Paul Goodman was an American author and public intellectual best known for his 1960s works of social criticism. Born to a Jewish family in New York City, Goodman was raised by his aunts and sister and attended City College of New York; as an aspiring writer, he wrote and published poems and fiction before attending graduate school in Chicago. He returned to writing in New York City and took sporadic magazine writing and teaching jobs, many of which he lost for his outward bisexuality and World War II draft resistance. Goodman wrote for libertarian journals, he became one of the founders of gestalt therapy and took patients through the 1950s while continuing to write prolifically. His 1960 book of social criticism, Growing Up Absurd, established his importance as a mainstream cultural theorist. Goodman became known as "the philosopher of the New Left" and his anarchistic disposition was influential in 1960s counterculture and free school movement, his celebrity did not endure far beyond his life, but Goodman is remembered for his principles, outré proposals, vision of human potential.
Paul Goodman was born in New York City on September 9, 1911, to Barnette Goodman. His Sephardic Jewish ancestors had emigrated to New York from Germany a century before the Eastern European wave, his grandfather had fought in the American Civil War and the family was "relatively prosperous". Goodman's insolvent father abandoned the family prior to his birth, making Paul their fourth and last child, after Alice and Percival, their mother worked as a women's clothes traveling saleswoman, which left Goodman to be raised by his aunts and sister in New York City's Washington Heights with petty bourgeois values. He attended Hebrew school and the city's public schools, where he excelled and came to identify with Manhattan. Goodman performed well in literature and languages during his time at Townsend Harris Hall High School and graduated in 1927, he started at City College of New York the same year, where he majored in philosophy, was influenced by philosopher Morris Raphael Cohen, found both lifelong friends and his intellectual social circle.
He graduated with a bachelor's in 1931, early in the Great Depression. As an aspiring writer, Goodman wrote and published poems, stories, a play while living with his sister Alice, who supported him, he did not keep a regular job, but read scripts for Metro-Goldwyn-Mayer and taught drama at a Zionist youth camp during the summers 1934 through 1936. Unable to afford tuition, Goodman audited graduate classes at Columbia University and traveled to some classes at Harvard University; when Columbia philosophy professor Richard McKeon moved to the University of Chicago, he invited Goodman to attend and lecture. Between 1936 and 1940, Goodman was a graduate student in literature and philosophy, a research assistant, part-time instructor, he took his preliminary exams in 1940, but was forced out for "nonconformist sexual behavior", a charge that would recur multiple times in his teaching career. Goodman was married and an active and open bisexual by this part of his life. Homesick and absent his doctorate degree, Goodman returned to writing in New York City, where he was affiliated with the literary avant-garde.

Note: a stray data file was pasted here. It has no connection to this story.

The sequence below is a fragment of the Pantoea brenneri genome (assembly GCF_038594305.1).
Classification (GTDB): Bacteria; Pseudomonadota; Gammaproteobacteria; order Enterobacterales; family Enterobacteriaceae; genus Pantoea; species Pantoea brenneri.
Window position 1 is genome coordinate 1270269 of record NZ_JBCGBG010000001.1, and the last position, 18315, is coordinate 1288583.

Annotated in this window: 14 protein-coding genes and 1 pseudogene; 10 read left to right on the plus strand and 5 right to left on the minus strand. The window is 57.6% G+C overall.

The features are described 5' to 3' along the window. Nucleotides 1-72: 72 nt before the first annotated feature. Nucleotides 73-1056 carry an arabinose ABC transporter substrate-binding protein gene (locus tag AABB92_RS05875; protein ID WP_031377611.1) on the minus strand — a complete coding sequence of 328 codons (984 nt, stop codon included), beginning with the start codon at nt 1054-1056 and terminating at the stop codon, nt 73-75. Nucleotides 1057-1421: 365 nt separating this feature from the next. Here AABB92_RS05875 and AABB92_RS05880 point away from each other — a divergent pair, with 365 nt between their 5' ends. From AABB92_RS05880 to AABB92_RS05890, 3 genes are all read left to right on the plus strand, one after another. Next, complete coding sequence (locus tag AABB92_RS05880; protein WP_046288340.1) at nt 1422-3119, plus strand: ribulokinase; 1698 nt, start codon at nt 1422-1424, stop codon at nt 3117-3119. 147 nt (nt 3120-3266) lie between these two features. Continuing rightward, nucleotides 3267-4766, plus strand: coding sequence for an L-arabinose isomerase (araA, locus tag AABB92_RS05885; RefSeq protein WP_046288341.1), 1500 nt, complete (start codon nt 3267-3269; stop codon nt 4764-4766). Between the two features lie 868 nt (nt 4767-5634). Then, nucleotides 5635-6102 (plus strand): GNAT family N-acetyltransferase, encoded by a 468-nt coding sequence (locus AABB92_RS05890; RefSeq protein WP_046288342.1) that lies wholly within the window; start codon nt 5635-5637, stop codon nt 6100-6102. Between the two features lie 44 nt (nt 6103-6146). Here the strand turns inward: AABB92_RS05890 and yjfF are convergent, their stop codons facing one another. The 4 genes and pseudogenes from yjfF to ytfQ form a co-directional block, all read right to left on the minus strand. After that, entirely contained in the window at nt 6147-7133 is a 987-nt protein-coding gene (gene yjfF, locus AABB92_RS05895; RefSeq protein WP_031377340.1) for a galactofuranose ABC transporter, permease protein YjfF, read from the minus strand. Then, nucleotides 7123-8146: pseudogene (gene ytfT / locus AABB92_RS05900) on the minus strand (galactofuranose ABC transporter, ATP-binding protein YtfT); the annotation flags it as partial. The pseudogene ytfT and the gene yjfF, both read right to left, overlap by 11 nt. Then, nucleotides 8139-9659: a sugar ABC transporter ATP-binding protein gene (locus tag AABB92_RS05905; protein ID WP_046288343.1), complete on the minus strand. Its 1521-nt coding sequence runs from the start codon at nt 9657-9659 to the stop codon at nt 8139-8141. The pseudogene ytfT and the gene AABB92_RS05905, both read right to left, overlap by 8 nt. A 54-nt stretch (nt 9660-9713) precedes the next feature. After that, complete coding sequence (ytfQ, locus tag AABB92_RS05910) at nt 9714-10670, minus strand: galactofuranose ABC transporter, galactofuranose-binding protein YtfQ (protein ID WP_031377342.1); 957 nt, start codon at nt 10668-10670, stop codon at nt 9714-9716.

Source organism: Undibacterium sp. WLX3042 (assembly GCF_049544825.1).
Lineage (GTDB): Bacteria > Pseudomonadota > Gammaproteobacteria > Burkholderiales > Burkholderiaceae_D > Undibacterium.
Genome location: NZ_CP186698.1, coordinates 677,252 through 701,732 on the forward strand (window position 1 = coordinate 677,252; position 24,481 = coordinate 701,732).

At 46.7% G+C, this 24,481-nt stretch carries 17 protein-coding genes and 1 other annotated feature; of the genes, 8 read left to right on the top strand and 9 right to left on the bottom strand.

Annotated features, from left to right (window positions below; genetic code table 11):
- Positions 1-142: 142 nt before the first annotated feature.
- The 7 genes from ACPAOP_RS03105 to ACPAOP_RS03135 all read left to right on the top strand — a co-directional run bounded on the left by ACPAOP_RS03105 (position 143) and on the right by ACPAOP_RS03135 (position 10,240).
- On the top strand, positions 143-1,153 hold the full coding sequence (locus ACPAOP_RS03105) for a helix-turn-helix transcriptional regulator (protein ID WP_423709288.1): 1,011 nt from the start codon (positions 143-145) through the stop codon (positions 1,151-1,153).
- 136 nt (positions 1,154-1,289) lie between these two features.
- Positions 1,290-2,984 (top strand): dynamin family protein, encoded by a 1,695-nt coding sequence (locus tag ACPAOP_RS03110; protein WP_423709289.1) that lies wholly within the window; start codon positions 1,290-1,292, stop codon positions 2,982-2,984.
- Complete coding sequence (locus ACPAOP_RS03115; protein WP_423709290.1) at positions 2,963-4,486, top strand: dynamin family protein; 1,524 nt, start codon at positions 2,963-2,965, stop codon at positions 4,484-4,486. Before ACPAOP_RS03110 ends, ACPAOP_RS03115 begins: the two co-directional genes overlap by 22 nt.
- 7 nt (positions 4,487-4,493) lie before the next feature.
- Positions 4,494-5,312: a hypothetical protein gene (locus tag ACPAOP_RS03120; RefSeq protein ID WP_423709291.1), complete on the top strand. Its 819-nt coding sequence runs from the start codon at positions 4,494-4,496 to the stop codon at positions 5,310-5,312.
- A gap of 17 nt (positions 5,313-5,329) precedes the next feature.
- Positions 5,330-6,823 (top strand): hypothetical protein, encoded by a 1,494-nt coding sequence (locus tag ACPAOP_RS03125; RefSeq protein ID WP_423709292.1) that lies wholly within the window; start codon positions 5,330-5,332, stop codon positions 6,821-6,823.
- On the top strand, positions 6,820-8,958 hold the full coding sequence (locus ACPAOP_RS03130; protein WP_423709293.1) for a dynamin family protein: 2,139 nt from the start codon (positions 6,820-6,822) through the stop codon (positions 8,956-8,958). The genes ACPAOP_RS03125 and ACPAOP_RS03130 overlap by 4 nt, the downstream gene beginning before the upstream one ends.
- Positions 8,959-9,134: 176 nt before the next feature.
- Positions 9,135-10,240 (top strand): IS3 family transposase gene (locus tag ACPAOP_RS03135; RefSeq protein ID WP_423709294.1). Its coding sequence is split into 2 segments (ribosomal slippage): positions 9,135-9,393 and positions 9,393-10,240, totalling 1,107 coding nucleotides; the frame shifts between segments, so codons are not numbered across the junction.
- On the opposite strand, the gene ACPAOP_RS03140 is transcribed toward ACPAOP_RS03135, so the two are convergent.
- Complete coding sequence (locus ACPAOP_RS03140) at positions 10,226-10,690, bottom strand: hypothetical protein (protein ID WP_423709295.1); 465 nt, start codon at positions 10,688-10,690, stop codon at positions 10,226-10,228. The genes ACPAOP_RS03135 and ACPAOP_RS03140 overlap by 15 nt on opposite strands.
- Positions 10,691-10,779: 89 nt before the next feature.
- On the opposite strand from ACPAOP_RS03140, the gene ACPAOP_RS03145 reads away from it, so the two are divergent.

Goodman worked on his dissertation. Unable to find work as a teacher, he reviewed films in Partisan Review and in the next two years, published his first book of poetry and novel, he taught at Manumit, a progressive boarding school, in 1943 and 1944, but was let go for "homosexual behavior". Partisan Review too removed Goodman for his draft resistance advocacy, his exploration of anarchism led him to publish in the libertarian journals of New York's Why? Group and Dwight Macdonald's Politics. Goodman's collected anarchist essays from this period, "The May Pamphlet", undergird the libertarian social criticism he would pursue for the rest of his life. Aside from anarchism, the late-40s marked Goodman's expansion into psychoanalytic therapy and urban planning. In 1945, Goodman started a second common law marriage. Apart from teaching gigs at New York University night school and a summer at Black Mountain College, the family lived in poverty on his wife's salary. By 1946, Goodman was a popular yet "marginal" figure in New York bohemia and he began to participate in psychoanalytic therapy.
Through contact with Wilhelm Reich, he began a self-psychoanalysis. Around the same time and his brother, the architect Percival, wrote Communitas, it argued that rural and urban living had not been functionally integrated and became known as a major work of urban planning following Goodman's eventual celebrity. After reading an article by Goodman on Reich and Lore Perls contacted Goodman and began a friendship that yielded the Gestalt therapy movement. Goodman wrote the theoretical chapter of their co-written Gestalt Therapy. In the early 1950s, he continued with his psychoanalytic sessions and began his own occasional practice, he continued in this occupation through 1960, taking patients, running groups, leading classes at the Gestalt Therapy Institutes. During this psychoanalytic period, Goodman continued to consider himself foremost an artist and wrote prolifically as his lack of wider recognition weathered his resolve. Before starting with Gestalt therapy, Goodman published the novel State of Nature, the book of anarchist and aesthetic essays Art and Social Nature, the academic book Kafka's Prayer.
He spent 1948 and 1949 writing in New York and published The Break-Up of Our Camp, stories from his experience working at summer camp. He continued to write and pub